Following this was a short spec spot for Staples through the crowd sourcing business model, Pop Tent. Because it was spec the team kept everything contained to one set-up and one location. Smart. If you are not familiar with Pop Tent, they use crowd sourcing to serve their client’s creative requests. I will be writing an entire post about Pop Tent and similar business models soon because it’s a pretty controversial business model so I expect some sparks to fly in the comments section.
I eased into 2014 with a simple two camera Alexa shoot for Mattel photographing toys and two toddlers playing in a living room. The director was wise to have one camera trained on each toddler as they played with the toys while they interacted with one another. Toddlers deplete their energy quickly so they have to take naps during the day. Since we didn’t have double twins we chose to have double Alexas rolling to offset the disadvantage of only one pair of toddlers. Nothing was compromised and having two cameras even had us wrapping a couple hours ahead of schedule making for a perfect use of a two camera approach. Nice.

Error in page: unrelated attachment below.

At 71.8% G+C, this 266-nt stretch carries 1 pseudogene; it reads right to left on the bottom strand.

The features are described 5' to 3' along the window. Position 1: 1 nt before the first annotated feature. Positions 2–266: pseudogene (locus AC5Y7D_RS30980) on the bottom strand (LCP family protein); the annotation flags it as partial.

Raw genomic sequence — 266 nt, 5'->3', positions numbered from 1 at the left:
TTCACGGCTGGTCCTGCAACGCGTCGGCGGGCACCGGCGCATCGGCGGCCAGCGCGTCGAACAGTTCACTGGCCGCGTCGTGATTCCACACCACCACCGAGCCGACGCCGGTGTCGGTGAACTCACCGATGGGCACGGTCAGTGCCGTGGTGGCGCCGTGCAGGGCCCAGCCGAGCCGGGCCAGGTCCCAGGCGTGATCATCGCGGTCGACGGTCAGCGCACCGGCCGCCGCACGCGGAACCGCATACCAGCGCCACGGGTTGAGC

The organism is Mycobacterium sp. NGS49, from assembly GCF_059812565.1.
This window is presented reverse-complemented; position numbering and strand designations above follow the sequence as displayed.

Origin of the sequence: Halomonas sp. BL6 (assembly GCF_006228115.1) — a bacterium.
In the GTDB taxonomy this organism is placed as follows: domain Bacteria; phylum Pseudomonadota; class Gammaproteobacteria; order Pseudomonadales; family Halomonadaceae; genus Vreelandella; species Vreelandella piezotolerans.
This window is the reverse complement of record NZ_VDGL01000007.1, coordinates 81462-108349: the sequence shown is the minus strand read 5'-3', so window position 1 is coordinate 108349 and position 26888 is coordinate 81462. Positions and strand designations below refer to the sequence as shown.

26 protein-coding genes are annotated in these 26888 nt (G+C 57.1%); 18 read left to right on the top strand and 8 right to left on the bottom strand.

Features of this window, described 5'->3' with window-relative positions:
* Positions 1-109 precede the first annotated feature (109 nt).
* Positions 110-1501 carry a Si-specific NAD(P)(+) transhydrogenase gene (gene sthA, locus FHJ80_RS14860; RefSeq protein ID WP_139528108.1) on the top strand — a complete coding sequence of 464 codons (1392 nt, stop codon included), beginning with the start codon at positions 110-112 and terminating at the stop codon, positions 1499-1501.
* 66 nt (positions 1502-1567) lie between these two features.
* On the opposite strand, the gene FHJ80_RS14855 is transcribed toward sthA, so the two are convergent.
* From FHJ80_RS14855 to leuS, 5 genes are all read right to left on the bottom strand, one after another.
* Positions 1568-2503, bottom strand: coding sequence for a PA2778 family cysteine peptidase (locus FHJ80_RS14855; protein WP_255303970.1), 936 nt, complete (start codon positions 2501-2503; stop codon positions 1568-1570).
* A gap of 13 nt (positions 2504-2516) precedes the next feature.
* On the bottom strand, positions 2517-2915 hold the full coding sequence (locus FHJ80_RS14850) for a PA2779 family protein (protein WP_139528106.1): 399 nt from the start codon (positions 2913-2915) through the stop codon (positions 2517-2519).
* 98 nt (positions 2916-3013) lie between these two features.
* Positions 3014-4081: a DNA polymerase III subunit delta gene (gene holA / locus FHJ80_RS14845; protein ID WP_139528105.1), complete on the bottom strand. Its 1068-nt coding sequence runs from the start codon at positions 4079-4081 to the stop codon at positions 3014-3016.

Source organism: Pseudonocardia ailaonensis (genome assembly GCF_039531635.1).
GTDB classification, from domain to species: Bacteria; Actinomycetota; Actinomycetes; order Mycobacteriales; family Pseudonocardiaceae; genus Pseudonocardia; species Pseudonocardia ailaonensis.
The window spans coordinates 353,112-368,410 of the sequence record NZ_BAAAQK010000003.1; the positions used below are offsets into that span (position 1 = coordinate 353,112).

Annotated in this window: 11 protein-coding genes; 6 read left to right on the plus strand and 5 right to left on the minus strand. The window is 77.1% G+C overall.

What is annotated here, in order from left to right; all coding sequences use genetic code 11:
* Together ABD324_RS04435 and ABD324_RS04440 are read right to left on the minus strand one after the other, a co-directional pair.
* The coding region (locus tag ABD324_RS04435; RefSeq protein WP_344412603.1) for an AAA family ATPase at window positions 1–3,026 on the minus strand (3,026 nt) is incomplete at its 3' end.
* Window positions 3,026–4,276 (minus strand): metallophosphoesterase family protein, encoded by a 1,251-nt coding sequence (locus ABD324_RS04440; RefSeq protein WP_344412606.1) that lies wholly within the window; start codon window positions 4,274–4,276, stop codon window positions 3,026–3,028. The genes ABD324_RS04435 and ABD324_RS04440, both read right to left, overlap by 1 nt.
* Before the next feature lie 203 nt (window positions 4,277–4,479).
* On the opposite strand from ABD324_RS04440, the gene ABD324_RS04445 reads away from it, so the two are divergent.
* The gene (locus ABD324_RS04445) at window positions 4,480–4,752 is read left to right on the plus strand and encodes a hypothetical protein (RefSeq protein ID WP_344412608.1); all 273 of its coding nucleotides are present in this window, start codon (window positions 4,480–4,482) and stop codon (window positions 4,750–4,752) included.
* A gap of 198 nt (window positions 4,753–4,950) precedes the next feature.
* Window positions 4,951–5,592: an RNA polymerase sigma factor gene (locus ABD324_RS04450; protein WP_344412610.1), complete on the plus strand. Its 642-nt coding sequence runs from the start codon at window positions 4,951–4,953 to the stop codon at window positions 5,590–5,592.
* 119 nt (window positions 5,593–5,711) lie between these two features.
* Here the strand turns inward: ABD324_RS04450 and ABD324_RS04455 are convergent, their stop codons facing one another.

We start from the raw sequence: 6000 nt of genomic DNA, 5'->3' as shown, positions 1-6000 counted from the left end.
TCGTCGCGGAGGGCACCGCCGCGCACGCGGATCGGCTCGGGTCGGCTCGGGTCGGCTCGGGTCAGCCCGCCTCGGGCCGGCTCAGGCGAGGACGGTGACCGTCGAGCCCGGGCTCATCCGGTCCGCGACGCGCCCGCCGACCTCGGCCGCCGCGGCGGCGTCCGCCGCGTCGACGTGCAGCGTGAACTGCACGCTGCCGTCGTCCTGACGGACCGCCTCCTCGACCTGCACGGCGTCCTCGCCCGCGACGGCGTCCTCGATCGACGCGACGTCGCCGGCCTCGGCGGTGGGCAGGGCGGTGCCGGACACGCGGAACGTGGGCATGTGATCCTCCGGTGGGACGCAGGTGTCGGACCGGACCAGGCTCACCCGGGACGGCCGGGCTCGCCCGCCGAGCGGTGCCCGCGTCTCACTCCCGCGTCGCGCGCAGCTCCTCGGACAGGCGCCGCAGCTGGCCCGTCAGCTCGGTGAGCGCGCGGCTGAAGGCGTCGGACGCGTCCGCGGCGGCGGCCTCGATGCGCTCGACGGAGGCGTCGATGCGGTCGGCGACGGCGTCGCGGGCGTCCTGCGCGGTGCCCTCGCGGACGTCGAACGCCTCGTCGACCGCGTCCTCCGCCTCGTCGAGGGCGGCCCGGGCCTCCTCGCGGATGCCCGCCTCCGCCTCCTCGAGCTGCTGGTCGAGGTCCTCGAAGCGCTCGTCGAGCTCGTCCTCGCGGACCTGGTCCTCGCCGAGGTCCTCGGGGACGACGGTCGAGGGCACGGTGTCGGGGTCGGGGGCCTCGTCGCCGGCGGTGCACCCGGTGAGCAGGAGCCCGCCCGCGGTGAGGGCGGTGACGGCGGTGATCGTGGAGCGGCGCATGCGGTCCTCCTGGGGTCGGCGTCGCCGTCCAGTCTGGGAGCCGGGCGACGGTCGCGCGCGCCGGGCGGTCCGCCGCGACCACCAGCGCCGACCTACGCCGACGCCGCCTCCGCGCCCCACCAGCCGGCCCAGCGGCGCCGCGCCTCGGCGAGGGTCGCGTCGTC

After this shoot things got progressively more challenging. I did a job for Target in which we had two locations to shoot in one day with multiple set-shifts in each location. Again we employed the use of two cameras to help slog through all of the content and it still proved to be a huge day. The job had us depicting various scenes of team-employee interactions on the store floor in various aisles as well as inside corporate headquarters on multiple floors of a large office building. Physically moving locations and set shifting take a heavy toll on your available time to shoot. You can easily add 45 minutes to an hour or more if you have to deal with elevators, security check ins, and loading bays. Once you add lunch and travel time to your schedule you’ve easily blown 3 hours before you even get out of the gate! The ticket to success in these situations is make sure you have enough bodies and make sure everything is on wheels and bring a minimum amount of gear to move around with. With limited time, set-ups need to be fast but still really good so say bye-bye to a smaller crew in these situations.